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The attorney for Derek Boogaard's family says he has damning evidence against the NHL.

By Allan Muir
August 19, 2015

On Wednesday TSN’s Rick Westhead reported on an intriguing development in the Derek Boogaard wrongful death lawsuit filed against the NHL by the late enforcer's family. The attorney who represents the Boogaards is battling to delay a court ruling that could dismiss the suit until he has a chance to introduce new evidence that he says will prove the league is responsible for the Rangers enforcer’s death due to a drug overdose in May 2011. Boogaard suffered from the effects of multiple concussions and became addicted to painkillers, many of which were prescribed by team doctors.

According to Westhead, attorney Bill Gibbs sent the court a letter asking that it hold off on ruling on the motion to dismiss that was filed by the NHL last April. His request is based on “relevant … evidence related to the NHL’s duty to its players that was not previously available." The material in question was uncovered during the ongoing but unrelated concussion lawsuit filed by a group of former players. Gibbs is involved in that case and was given access to nearly 250,000 documents totaling 2.3 million pages that have been submitted as evidence.

"Specifically, certain documents and testimony shed light on the NHL’s assumed responsibility for making the game safe for its players and its ability to act unilaterally to eliminate dangerous elements of professional hockey," Gibbs wrote.

Gibbs hopes that this damning information, which is currently under protective order, will be unsealed by the federal judge who is overseeing the concussion case.

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The key question, according to attorney Michael McCann of the Sports Law Blog and, is “Does the NHL have a legal duty to prevent players and former players with health injuries from becoming addicted to painkillers and taking their lives due to their addiction? This is a challenging issue for Boogaard’s family to establish, as the NHL can argue that its only duties on health matters are contained in collectively-bargained policies with the NHLPA and lawsuits about health issues should be preempted by those collectively-bargained policies.

“It’s also true that the argument brought by the Boogaard family is about a fact pattern that is several steps removed from concussions: It’s not just about prevention of concussions but the prevention of players engaging in highly destructive behavior after suffering concussions. It’s thus a longer causal nexus between the NHL and players suffering concussions and the NHL and concussed players who overdose from drugs.”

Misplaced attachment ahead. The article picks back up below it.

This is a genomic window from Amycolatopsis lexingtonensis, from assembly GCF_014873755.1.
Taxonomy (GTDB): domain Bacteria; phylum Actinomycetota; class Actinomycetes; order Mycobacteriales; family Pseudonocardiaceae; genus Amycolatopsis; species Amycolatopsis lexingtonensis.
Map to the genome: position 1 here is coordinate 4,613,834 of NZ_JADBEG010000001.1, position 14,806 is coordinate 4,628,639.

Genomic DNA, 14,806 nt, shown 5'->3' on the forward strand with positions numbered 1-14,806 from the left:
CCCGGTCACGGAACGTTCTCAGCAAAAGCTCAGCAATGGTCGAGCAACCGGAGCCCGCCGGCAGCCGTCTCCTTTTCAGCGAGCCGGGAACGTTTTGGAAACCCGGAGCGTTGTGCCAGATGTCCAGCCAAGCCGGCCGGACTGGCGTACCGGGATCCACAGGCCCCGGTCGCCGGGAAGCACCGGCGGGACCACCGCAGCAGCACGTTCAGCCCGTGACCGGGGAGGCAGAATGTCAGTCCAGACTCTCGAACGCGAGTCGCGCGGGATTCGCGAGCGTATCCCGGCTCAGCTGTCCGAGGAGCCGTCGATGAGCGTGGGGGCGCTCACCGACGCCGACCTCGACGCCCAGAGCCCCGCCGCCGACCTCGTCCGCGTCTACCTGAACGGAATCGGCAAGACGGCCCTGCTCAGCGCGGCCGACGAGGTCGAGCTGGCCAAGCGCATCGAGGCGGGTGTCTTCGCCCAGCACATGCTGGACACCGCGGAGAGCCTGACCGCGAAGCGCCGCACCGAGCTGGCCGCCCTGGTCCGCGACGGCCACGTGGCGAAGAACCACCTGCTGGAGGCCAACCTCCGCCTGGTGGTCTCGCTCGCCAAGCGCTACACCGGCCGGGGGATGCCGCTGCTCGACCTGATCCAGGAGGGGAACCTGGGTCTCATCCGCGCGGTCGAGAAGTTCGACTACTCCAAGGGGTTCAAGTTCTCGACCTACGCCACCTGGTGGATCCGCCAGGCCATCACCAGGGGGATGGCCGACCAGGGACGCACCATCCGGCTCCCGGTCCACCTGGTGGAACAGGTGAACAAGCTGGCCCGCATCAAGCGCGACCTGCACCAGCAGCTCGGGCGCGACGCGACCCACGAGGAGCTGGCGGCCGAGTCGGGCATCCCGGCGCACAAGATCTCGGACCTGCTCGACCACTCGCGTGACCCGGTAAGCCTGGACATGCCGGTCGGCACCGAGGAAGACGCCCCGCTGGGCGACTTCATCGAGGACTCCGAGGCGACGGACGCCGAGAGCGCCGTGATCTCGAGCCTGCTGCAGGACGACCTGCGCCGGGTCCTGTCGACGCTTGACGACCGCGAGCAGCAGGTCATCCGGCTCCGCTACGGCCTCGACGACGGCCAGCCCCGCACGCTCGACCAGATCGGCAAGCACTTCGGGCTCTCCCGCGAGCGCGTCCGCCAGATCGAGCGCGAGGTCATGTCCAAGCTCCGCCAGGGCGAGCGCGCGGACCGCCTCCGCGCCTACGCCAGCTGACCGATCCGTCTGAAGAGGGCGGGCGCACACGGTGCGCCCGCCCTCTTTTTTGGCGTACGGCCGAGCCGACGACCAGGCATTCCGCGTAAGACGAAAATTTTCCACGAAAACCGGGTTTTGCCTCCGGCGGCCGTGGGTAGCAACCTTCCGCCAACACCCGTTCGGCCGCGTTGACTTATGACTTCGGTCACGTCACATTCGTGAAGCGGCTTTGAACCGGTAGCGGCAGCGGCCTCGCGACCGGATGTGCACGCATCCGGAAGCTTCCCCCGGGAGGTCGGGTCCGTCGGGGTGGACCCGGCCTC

That seems to be the defense the NHL is employing. Its attorneys have argued that information from the concussion lawsuit should not be admissible in the Boogaard suit because the cases are so different.

“There are, in fact, profound differences in the underlying claims between the two cases,” NHL lawyer Adam Lupion wrote in a court filing. “Allegations concerning drug addiction, substance abuse and the alleged over-prescription of pain medication dominate the [Boogaard case]; there are no such allegations in the [concussions lawsuit.]”

But the discovery of a direct link wouldn’t be the only valuable information that the Boogaards’ attorney could extract from those documents, many of which he says he is still digesting.

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“This is complete speculation, but it’s possible that many pages of these documents contain records where NHL officials express concern about concussions and the treatment of concussions and other health issues through painkillers,” McCann says. “It's also possible that even if some of these records wouldn’t win the case for Gibbs, they could embarrass NHL officials—much like NFL officials were embarrassed by some disclosures in their concussion litigation. The threat of their disclosure could make the NHL more willing to offer favorable settlement terms.

“Another motivation for Gibbs in petitioning the court to make these documents admissible in the Boogaard case is that the petition itself will take time and subsequently delay how quickly the NHL can attempt to get the Boogaard case dismissed,” McCann added. “The longer the case goes, the more likely the NHL would be willing to settle. Expanding the clock is a benefit to Gibbs.”

For now, that clock is running. According to Westhead, the judge has said he may rule on the NHL’s motion to dismiss the Boogaard family’s case as soon as Sept. 16.

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